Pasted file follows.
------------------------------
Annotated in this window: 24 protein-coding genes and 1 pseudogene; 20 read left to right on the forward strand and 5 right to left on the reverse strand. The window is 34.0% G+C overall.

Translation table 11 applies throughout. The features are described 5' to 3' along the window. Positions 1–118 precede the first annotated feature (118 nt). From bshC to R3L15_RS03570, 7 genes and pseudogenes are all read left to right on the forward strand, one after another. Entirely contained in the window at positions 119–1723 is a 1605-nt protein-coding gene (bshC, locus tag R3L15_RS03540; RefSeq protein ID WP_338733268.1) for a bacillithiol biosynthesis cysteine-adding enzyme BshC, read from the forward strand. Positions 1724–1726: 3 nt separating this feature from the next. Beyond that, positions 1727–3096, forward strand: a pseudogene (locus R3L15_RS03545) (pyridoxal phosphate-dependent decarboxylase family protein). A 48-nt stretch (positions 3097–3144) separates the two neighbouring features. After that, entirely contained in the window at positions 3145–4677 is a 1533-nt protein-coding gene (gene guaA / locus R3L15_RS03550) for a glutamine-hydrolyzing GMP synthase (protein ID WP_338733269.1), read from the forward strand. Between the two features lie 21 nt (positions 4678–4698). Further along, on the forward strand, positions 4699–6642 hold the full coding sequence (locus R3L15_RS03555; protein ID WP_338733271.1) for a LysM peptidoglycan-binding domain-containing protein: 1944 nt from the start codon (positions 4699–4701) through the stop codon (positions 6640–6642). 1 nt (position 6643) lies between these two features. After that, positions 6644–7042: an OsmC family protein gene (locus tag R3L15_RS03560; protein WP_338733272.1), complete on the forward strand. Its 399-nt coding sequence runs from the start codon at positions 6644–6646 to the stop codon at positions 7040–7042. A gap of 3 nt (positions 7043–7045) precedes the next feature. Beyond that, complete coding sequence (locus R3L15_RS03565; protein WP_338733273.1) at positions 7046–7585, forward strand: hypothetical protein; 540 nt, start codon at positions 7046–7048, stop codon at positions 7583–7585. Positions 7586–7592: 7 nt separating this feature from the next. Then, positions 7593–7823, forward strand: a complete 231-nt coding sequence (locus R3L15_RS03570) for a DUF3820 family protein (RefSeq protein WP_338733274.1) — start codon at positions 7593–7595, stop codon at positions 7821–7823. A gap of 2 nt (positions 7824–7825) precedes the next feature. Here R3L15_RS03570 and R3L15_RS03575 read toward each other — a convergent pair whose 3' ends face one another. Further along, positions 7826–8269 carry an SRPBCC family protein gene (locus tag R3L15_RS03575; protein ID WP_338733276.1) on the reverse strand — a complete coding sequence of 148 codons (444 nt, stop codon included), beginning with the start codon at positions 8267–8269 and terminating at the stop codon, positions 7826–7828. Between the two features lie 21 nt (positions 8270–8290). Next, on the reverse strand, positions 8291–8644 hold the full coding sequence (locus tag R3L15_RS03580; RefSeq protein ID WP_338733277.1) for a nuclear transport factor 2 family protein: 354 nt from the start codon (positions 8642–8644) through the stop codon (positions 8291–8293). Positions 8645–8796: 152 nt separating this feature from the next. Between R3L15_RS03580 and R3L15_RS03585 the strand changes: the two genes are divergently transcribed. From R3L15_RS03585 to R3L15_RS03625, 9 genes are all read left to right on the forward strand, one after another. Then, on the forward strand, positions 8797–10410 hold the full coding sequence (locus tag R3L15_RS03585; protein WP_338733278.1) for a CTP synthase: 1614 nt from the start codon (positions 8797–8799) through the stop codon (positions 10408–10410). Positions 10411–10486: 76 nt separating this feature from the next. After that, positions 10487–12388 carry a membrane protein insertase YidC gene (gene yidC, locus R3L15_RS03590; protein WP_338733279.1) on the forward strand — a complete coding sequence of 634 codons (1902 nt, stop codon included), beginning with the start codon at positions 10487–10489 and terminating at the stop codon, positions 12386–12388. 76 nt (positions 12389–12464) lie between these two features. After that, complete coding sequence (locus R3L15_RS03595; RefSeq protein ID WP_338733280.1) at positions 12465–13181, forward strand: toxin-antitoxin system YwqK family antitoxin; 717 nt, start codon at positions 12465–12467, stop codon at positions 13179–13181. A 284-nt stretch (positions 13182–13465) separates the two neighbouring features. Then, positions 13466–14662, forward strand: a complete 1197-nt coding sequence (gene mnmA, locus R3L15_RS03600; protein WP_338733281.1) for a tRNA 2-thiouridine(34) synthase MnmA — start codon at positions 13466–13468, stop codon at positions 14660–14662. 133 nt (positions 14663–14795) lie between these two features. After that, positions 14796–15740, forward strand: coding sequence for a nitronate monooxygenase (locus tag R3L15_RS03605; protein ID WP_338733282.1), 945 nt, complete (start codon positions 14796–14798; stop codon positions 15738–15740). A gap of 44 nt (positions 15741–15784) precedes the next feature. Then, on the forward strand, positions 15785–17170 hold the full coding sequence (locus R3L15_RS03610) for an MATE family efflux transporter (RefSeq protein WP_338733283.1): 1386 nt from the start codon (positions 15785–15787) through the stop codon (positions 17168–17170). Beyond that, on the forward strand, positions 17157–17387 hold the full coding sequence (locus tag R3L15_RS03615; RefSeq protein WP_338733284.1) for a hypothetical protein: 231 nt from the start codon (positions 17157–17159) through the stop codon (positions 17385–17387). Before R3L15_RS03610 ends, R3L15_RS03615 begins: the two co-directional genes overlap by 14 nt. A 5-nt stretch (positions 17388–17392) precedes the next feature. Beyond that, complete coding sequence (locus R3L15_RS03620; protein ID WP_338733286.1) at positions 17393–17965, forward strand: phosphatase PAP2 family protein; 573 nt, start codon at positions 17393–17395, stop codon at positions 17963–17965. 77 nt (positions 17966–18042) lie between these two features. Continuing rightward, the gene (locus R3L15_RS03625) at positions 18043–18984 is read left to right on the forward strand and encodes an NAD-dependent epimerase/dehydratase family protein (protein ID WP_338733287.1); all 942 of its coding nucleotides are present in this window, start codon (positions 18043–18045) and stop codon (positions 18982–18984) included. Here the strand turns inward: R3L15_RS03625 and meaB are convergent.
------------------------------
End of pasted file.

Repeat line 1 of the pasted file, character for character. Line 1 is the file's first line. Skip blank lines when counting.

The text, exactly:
Annotated in this window: 24 protein-coding genes and 1 pseudogene; 20 read left to right on the forward strand and 5 right to left on the reverse strand. The window is 34.0% G+C overall.